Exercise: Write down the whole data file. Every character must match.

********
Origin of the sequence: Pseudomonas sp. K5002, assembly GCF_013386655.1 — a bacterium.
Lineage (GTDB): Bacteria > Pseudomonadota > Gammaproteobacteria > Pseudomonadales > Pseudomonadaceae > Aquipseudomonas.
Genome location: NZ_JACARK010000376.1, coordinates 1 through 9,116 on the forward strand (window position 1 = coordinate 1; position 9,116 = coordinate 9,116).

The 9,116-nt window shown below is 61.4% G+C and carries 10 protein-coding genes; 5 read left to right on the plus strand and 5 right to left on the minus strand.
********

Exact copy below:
Origin of the sequence: Pseudomonas sp. K5002, assembly GCF_013386655.1 — a bacterium.
Lineage (GTDB): Bacteria > Pseudomonadota > Gammaproteobacteria > Pseudomonadales > Pseudomonadaceae > Aquipseudomonas.
Genome location: NZ_JACARK010000376.1, coordinates 1 through 9,116 on the forward strand (window position 1 = coordinate 1; position 9,116 = coordinate 9,116).

The 9,116-nt window shown below is 61.4% G+C and carries 10 protein-coding genes; 5 read left to right on the plus strand and 5 right to left on the minus strand.